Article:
by Kevin Byrne
Building off of yesterday's posting, what I examine here are the instances of minstrelsy into the twentieth century. An interesting phenomena to examine and explore is the ways the minstrel show became useful to, was in fact foundational for, so many of the technologically mediated entertainment industries of the century. In the first two decades of the twentieth century, minstrelsy (like so many other popular forms, such as vaudeville) became less sustainable as a live form of professional entertainment. The increasingly cheap and ubiquitous media of film, phonograph, and later radio rendered them antiquated. But, of course, these were the same media that appropriated and utilized elements of minstrelsy: blackface caricatures, dialect songs, and so forth. To return to the points I was making in my last post, the minstrel show should be seen as a business: some companies tenaciously hung on, some performers moved to the new media, and most individuals found other lines of work.
These new media were mass produced very quickly and minstrelsy was ubiquitous within them. Because of the tangible, durable, material products from this time period, these are the images and sounds that are most readily called to mind when the word "minstrelsy" is used: a corked-up Al Jolson singing "Mammy" in The Jazz Singer, Andy and Amos scheming at the Open Air Taxi Company, Bert Williams in a chicken suit, Aunt Jemima with a plate of flapjacks. A cataloguing of all instances of black racial caricature in US popular and mass culture is obviously beyond the scope of this blog post, or of any individual work of history. But I can point readers to Marion Riggs's brilliant documentary Ethnic Notions, or in a related but different way, the montage sequence at the conclusion of Spike Lee's Bamboozled. Blackface and minstrelsy were foundational to these media forms; that they were a successful and continuing part of it.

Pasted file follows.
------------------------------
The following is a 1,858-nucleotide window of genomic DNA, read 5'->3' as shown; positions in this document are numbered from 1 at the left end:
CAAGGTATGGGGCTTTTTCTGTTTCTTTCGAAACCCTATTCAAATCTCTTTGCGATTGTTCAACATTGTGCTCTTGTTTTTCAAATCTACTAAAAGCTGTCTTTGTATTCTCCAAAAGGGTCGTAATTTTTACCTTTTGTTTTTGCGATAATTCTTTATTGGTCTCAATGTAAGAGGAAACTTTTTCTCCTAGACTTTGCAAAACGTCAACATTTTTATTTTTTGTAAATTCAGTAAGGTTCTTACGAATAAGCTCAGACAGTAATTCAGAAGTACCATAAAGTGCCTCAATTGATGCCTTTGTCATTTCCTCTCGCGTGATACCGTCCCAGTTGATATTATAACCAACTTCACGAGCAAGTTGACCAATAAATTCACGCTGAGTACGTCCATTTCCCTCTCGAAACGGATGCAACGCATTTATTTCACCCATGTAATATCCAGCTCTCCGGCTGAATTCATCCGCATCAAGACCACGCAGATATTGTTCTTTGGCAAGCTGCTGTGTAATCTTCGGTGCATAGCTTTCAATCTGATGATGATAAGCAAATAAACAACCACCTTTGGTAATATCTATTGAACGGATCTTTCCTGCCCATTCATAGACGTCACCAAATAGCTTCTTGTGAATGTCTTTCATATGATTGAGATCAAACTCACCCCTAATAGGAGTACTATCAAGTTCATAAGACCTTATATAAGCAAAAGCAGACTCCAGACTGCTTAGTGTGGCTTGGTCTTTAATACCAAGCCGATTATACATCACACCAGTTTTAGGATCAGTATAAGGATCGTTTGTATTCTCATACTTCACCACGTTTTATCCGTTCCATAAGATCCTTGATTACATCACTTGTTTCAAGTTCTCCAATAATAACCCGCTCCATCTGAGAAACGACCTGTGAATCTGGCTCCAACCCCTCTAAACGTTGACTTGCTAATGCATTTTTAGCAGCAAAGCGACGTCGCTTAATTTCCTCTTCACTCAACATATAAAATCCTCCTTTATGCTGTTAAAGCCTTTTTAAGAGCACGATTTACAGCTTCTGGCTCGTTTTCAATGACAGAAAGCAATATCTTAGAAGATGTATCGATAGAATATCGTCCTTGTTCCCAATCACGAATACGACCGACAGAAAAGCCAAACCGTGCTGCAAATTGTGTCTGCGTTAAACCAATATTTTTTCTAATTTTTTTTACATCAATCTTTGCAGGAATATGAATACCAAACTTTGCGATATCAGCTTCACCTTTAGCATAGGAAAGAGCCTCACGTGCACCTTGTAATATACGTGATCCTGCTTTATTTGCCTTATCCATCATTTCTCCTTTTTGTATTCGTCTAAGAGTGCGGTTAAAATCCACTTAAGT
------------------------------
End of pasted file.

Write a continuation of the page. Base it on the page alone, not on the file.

I stress this because I want to move forward in time, to the era where theatre and film artists really began using minstrel show characteristics as a way of lashing out against such racist denigration. Throughout the twentieth century, of course, artists were challenging black stereotype by presenting alternative, dignified, human portraits of African Americans. But it was really during the Black Arts/Civil Rights Movement of the 1960s and 70s that the accumulated images and effluvia of minstrelsy were taken from mass culture producers and thrown back at them. In the visual arts, Betye Saar put a machine gun in Aunt Jemima's hands; on Charles Mingus's Cumbia and Jazz Fusion, someone shouts that Aunt Jemima wants freedom!
In the New York theatre world of the 1960s, minstrel tropes were employed by Amiri Baraka, Ed Bullins, and Adrienne Kennedy. They were inverted by Douglas Turner Ward's Day of Absence, in which a town wakes up one morning to discover that all the African Americans have disappeared, and the townsfolk are unable to perform simple daily tasks (the show has a cast of black actors in whiteface). Some of these shows, and others of the time, can rightly be seen as reaffirming an essentializing difference between white and black, even in their defense and celebration of African American culture.
But what must also be kept in mind, when discussing or thinking about these shows and the power and rage they express, is that they weren't railing against ye olde timey minstrel show of T.D. Rice's Jim Crow and Steven Foster's Old Uncle Ned. The images and caricatures were very present in US culture at the time: in TV shows, films, advertisements, and so forth. The tradition of minstrelsy that was angrily critiqued had a complicated history and a very present place in US society.
Though the presence of racist African American imagery has somewhat abated in the twenty-first century, it still finds a way of making itself present: look no further than a box of Obama Waffles.
In my final post, I will look to those New York performances of the past few years which have overtly used blackface and minstrelsy to provoke, parody, or shock. The results have been uneven and sometimes troubling.
Wednesday, August 18, 2010
by Kevin Byrne